The project started in 1998 and an overall master-plan for the development was established in 2005. As a result the station connects with the massive King’s Cross Central scheme north of the station as well as to St Pancras, the London Underground, and the surrounding urban context. The architectural ambition of JMP’s scheme has been to create a new iconic landmark that will function as a key catalyst for the ongoing regeneration of this new London quarter as well as providing striking new facilities that will accommodate the 50 million passengers now passing through the King’s Cross Station each year.

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photographs © SW

4 Apr 2012

King’s Cross Station Concourse

Wrightstyle, Queen Boudicca and King’s Cross tragedy

A leading UK steel glazing company has supplied fire-rated systems to the iconic King’s Cross redevelopment in London. Wrightstyle’s technical director Lee Coates reports.

It was completed in 1852 on the site of a former smallpox hospital, is reputedly haunted by the ghost of Queen Boudicca and is the railway station from which, as every Harry Potter fan knows, you catch the train for Hogwarts.

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images from Wrightstyle

Work on the over £500 million redevelopment of King’s Cross railway station in London began in 2007, part of a much wider £2.2 billion regeneration project for the area that will see 3.4 million sq ft of office space, 2,000 homes, 500,000 sq ft of retail space, 300 hotel bedrooms, and 650 student units. Already completed is the University of the Arts London, which opened towards the end of last year.

Centrepiece of the redevelopment of the station which handles 47 million station users annually is the newly-opened western concourse, with new passenger facilities, shops and restaurants as well as improved access to the Underground, Thameslink and the adjacent St. Pancras station, terminus for the cross-Channel Eurostar.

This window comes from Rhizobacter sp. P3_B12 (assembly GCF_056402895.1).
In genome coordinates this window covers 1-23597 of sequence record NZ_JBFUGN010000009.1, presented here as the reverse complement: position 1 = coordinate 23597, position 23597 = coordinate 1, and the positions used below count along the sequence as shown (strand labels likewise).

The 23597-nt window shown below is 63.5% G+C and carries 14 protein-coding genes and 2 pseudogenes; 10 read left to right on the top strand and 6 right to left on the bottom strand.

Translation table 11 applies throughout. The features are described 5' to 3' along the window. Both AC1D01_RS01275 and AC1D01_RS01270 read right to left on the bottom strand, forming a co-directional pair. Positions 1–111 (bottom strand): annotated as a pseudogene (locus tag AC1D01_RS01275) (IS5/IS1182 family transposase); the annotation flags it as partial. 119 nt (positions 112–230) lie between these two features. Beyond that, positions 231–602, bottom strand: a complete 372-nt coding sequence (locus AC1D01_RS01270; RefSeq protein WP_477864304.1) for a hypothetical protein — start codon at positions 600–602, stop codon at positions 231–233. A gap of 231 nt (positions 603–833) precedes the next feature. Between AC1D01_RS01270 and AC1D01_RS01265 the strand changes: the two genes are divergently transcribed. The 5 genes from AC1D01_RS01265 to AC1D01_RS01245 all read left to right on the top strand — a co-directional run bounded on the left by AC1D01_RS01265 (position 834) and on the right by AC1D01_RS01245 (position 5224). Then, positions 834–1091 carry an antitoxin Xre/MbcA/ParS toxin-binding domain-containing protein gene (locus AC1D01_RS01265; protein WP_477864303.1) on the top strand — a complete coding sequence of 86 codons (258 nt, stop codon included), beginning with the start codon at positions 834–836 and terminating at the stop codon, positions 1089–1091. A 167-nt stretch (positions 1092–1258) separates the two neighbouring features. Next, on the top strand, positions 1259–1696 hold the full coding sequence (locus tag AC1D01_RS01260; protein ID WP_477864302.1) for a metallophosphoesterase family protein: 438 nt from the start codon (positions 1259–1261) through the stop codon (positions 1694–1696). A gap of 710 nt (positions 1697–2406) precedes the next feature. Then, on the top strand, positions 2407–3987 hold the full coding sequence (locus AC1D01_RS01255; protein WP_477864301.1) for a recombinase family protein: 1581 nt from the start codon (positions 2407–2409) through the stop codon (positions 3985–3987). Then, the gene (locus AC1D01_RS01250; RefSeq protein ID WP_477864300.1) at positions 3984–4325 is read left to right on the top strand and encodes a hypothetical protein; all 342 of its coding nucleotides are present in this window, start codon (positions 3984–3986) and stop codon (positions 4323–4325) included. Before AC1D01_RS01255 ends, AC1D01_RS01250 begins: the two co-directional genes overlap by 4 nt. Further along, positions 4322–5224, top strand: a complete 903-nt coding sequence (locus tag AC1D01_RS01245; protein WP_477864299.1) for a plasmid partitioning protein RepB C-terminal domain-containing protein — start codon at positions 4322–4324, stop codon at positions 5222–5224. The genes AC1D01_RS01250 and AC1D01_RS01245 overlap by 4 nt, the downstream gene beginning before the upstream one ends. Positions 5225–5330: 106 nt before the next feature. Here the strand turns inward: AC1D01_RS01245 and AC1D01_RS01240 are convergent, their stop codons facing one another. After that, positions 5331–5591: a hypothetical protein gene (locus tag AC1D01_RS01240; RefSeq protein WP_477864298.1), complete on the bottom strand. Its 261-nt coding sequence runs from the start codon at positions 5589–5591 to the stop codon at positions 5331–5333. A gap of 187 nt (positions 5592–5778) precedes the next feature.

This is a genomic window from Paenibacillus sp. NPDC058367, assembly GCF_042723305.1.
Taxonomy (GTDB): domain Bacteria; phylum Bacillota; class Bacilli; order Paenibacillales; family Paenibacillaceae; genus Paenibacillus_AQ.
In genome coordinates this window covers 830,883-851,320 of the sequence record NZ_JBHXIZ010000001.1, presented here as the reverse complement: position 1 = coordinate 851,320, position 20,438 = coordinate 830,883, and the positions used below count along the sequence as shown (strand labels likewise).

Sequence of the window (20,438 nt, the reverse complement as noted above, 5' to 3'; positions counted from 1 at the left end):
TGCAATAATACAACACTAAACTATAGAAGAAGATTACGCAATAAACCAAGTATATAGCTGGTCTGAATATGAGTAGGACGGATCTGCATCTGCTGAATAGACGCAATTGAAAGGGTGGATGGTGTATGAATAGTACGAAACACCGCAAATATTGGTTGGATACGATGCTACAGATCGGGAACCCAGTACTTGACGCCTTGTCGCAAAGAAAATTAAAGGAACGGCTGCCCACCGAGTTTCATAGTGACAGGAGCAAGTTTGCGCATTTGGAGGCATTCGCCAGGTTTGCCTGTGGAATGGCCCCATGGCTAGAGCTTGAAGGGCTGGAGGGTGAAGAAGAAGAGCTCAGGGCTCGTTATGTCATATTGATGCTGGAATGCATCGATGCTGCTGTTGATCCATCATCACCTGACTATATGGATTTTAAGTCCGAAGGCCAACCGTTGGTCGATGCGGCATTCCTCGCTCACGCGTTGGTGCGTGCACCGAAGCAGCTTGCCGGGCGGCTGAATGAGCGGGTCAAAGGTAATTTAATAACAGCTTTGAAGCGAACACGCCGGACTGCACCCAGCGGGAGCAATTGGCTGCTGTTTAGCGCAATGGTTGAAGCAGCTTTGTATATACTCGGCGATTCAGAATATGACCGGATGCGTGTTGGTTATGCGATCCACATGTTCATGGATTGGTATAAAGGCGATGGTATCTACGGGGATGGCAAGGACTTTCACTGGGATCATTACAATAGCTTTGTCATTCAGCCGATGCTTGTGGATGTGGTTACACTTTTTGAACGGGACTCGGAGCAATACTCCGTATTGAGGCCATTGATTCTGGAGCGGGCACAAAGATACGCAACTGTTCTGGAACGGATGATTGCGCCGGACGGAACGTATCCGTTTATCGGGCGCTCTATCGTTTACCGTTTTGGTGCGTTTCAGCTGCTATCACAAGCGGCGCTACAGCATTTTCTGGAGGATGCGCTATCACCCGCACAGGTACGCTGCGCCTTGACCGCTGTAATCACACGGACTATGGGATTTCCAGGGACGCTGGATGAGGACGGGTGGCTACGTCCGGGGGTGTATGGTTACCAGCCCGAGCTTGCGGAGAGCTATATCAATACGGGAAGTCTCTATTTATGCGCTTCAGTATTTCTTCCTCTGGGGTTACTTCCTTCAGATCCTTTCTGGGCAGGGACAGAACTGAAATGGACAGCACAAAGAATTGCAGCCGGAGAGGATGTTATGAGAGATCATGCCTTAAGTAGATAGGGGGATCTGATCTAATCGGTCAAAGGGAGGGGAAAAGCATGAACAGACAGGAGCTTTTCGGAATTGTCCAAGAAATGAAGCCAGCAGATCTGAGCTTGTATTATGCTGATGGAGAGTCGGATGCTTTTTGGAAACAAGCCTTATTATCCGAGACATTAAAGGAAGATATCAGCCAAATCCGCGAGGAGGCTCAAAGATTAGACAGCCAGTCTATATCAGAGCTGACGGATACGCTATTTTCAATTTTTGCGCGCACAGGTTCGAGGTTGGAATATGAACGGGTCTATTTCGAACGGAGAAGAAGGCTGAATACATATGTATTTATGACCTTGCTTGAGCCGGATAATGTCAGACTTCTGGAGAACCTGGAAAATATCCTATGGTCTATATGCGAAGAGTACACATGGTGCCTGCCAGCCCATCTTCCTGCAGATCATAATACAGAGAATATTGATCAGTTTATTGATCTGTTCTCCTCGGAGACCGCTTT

Final works on King’s Cross are due to be completed by the end of next year which will see the existing canopy removed, a new public square opened and the original Victorian structure revealed, reinventing the station at the heart of a major commercial, residential and transport hub.

Security is of paramount importance, not least because of the 2005 bombing outrage, which killed 52 people, with the four bombers traveling into King’s Cross before their murderous attacks. Although it remains the worst terrorist attack in London, it wasn’t the first at the station. In 1973, a Provisional IRA bomb also detonated in King’s Cross’s booking hall, injuring six people, several seriously.

Appalling as those incidents were, it was a major fire at the station in 1987 which has had arguably the greater influence on public safety. Started most probably by a discarded match, despite smoking having been banned in the Underground two years earlier, the source of the fire was an escalator shaft dating back to before World War II. It was partially built from flammable wood and the running track of the escalator had not been cleaned since the 1940s and was covered in grease and filled with rubbish.

The fire claimed the lives of 31 people, including a fire fighter and a homeless man who wasn’t identified until 2004. Dozens more were injured.

However, the importance of the tragedy in the evolving story of fire safety is that its severity was initially inexplicable. There was a lack of visible flames, and the firemen first on the scene – who had attended other similar fires – believed that it posed little threat. Indeed, fire-fighters later described it as being about the size and intensity of a campfire.

Amid the complacency, the situation rapidly became worse, with the fire appearing to flash over and fill the ticket hall with flames and smoke. Far from now being a campfire, fire-fighters trying to re-enter the ticket hall described conditions as similar to climbing into a volcano.